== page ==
There is always some ramp up/down time at the secondary current switching decided by the input/output, transformer turns ratio, and inductance. The MOSFET package inductance also affects the secondary current turn-off.

As the secondary current starts to change polarity and turn off (t1 in Figure 4), the MOSFET package inductance (Ls) causes an instantaneous voltage on the sensed Vds, as shown in Equation (1) and Equation (2):

Where Vindc is the input average DC, n is the transformer turns ratio, and Ls is the leakage inductance.

 

Figure 3. Various turn-off waveforms when affected by package inductance.

 

For MOSFETs in TO220 packages, the package inductance can be as high as 6.4nH at 100kHz, and Vlk can be as high as a few hundred mV, hitting the SR controller turn-off threshold and causing the SR controller to turn the gate off (starting from t1). Since t1 is an early turn-off time, the package inductance is helpful for preventing shoot-through, especially in deep CCM condition.

For various circuit designs, we may see different turn-off waveforms under CCM (see Figure 3a and Figure 3b). For Figure 3a, the current drops to zero, but the SR is not completely turned off. Therefore, cross conduction may occur and reflects in reverse current. For Figure 3b, the SR is able to turn off just before the secondary current turns to zero (t2). This is the optimal design. More importantly, Figure 3c shows that in CRM, the SR controller turns off when the secondary current is almost zero, meaning there is always a reverse current of dI/dt*Toff.

When a MOSFET has much less package inductance (such as in QFN or SOIC), the SR turns off the gate at a later time when the MOSFET current is falling lower. Even with a lowered Vg under Vds regulation control, the reverse current is still higher than a MOSFET with a higher package inductance. This is independent of the Vds control introduced in Section 1.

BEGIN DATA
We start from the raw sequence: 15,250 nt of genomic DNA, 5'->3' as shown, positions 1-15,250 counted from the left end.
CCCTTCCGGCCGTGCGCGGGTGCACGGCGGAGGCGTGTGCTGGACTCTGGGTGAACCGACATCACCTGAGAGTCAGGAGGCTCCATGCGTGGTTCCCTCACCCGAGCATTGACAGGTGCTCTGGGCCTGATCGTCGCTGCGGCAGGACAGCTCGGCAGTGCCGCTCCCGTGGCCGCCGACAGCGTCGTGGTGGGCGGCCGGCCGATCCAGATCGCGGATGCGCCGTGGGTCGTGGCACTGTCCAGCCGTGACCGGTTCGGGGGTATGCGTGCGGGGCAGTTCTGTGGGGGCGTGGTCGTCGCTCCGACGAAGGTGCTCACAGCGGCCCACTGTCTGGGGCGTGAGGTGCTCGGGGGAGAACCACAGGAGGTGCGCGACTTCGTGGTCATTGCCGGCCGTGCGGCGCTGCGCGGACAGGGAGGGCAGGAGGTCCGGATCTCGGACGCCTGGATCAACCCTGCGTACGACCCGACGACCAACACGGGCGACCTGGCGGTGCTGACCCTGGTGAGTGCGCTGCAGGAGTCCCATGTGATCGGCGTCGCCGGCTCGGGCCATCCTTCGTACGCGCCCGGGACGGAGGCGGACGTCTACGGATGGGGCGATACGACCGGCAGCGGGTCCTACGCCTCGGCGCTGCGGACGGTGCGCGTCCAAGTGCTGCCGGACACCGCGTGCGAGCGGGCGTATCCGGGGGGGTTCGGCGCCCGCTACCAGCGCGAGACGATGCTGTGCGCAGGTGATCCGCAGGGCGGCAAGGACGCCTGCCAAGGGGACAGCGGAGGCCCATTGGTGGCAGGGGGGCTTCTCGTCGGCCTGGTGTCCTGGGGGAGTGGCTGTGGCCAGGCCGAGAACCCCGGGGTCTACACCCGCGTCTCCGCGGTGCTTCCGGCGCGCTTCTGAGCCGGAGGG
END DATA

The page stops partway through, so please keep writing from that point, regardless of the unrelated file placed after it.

Some improvement options are listed below and can be combined in one design.

  •  Choose SR MOSFETs with very low Qg (to speed up turn-off).
  •  Add an RC snubber across the SR MOSFET (to absorb the reverse spike).
  •  Use SR controllers with high turn-off current.
  •  Increase transformer leakage inductance to slow down the secondary current dI/dt at turn-off (at tradeoff of higher primary MOSFET voltage spike) or slow down the turn-on of the primary MOSFET (at small efficiency tradeoff).
  •  Use an SR controller with a higher regulated voltage (70mV in Figure 2 using the MP6902). With a higher regulated Vds, Vg can drop fairly low before turning off, resulting in a faster turn-off.

 

Ringing: Good and Bad

When MOSFETs turns on and off, there is always some ringing caused by stray inductance in the layout, system, component parasitic capacitances, etc. Failure to accommodate the influence caused by ringing may lower the efficiency and even cause fatal problems.